Forty-three patients were enrolled and met eligibility criteria (IV opioid PCA group = 20; liposome bupivacaine-based multimodal analgesia group = 23). Postsurgical opioid use was significantly less in the multimodal analgesia group compared with the IV opioid PCA group (mean [standard deviation]: 38 mg [46 mg] versus 68 mg [47 mg]; P = 0.004). Postsurgical LOS between-group differences (median: 3.0 days versus 3.8 days) and geometric mean hospitalization costs (US $6,611 versus US$6,790) favored the multimodal analgesic group but did not achieve statistical significance. Median time to first opioid use was 1.1 hours versus 0.7 hours in the multimodal analgesia and IV opioid PCA groups, respectively; P = 0.035. Two patients in the multimodal analgesia group and one in the IV opioid PCA group experienced opioid-related adverse events.
A liposome bupivacaine-based multimodal analgesic regimen reduced postoperative opioid consumption in patients undergoing ileostomy reversal under a fast-track discharge protocol. A reduction of 21% in LOS (0.8 days) was noted which, although not statistically significant, may be considered clinically meaningful given the already aggressive fast-track discharge program.
surgery; ileostomy; multimodal analgesia; opioid-related adverse events; hospitalization cost; length of stay
Acupressure is an alternative medicine methodology that originated in ancient China. Treatment effects are achieved by stimulating acupuncture points using acute pressure. Acute pressure block of the sciatic nerve is a newly reported analgesic method based on a current neuroscience concept: stimulation of the peripheral nerves increases the pain threshold. Both methods use pressure as an intervention method. Herein, we compare the methodology and mechanism of these two methods, which exhibit several similarities and differences. Acupressure entails variation in the duration of manipulation, and the analgesic effect achieved can be short-or long-term. The acute effect attained with acupressure presents a scope that is very different from that of the chronic effect attained after long-term treatment. This acute effect appears to have some similarities to that achieved with acute pressure block of the sciatic nerve, both in methodology and mechanism. More evidence is needed to determine whether there is a relationship between the two methods.
acupressure; acute pressure block; sciatic nerve; pain
Studies in the United States have found that patients’ sex, race, and age influence the pain assessment and treatment decisions of laypeople and medical professionals. However, there is limited research as to whether people of other nationalities make pain management decisions differently based on demographic characteristics. Therefore, the purpose of the following study was to compare pain assessment and treatment decisions of undergraduate students in Jordan and the United States as a preliminary examination of nationality as a potential proxy for cultural differences in pain decisions.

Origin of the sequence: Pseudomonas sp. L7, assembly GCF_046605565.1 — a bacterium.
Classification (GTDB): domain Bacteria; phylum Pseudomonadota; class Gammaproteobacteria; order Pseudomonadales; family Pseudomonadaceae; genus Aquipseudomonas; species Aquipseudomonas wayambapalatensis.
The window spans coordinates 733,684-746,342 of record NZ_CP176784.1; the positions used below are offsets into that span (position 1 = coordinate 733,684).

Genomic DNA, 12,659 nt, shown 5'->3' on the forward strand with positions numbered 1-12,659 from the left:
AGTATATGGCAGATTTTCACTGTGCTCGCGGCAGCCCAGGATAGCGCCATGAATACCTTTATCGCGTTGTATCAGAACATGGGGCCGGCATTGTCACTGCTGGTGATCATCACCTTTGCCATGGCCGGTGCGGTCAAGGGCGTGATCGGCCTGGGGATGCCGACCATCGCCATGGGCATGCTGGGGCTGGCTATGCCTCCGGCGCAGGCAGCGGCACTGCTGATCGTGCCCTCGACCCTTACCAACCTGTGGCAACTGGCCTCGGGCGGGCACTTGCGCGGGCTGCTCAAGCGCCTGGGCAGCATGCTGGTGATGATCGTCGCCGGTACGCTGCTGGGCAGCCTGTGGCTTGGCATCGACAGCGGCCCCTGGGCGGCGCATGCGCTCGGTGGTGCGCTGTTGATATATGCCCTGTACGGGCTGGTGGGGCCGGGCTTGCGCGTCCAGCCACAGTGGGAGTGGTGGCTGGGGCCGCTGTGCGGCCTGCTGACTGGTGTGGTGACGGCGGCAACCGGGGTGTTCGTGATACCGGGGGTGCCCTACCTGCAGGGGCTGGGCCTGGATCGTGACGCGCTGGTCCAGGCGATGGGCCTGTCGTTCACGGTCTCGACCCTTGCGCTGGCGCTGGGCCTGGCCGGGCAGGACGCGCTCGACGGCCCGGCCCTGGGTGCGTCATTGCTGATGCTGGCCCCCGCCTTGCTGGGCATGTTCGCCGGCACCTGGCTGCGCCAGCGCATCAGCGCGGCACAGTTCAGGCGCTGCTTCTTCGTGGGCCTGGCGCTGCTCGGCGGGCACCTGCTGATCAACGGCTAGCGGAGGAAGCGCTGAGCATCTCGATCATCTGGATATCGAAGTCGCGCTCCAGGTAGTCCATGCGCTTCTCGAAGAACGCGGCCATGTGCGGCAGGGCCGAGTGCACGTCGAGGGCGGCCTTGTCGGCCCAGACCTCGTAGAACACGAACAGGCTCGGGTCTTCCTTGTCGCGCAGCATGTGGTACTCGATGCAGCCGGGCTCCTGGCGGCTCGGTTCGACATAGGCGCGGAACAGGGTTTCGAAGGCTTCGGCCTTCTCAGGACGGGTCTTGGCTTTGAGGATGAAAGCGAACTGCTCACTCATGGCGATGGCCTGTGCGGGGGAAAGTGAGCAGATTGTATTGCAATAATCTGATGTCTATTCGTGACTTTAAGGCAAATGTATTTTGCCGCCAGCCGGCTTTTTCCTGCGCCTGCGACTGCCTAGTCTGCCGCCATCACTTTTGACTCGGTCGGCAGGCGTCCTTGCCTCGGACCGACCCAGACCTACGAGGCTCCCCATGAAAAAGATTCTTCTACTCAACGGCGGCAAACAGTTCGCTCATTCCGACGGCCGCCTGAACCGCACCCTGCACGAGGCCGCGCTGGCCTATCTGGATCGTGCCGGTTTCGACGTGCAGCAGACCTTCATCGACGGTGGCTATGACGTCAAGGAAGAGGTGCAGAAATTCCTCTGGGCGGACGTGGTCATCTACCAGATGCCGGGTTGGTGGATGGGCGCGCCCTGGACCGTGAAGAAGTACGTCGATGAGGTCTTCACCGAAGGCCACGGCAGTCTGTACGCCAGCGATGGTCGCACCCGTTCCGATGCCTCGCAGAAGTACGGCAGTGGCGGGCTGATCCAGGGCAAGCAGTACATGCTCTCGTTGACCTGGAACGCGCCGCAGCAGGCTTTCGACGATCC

Virtual human (VH) technology was used to examine the influences of patients’ sex (male or female), race (light-skinned or dark-skinned), and age (younger or older) on students’ pain management decisions. Seventy-five American and 104 Jordanian undergraduate students participated in this web-based study.
American and Jordanian students rated pain intensity higher in females and older adults and were more likely to recommend medical help to these groups, relative to males and younger adults. Furthermore, Jordanian participants rated pain intensity higher and were more likely to recommend medical help for all patient demographic groups (ie, sex, race, age) than American participants.
This is the first cross-national study that compares pain decisions between undergraduate students. The results suggest that sex, race, and age cues are used in pain assessment and treatment by both Americans and Jordanians, with Jordanians more likely to rate pain higher and recommend medical help to patients. Additional research is needed to determine the cultural determinants of these differences.
pain management; pain disparities; nationality; stereotypes; biases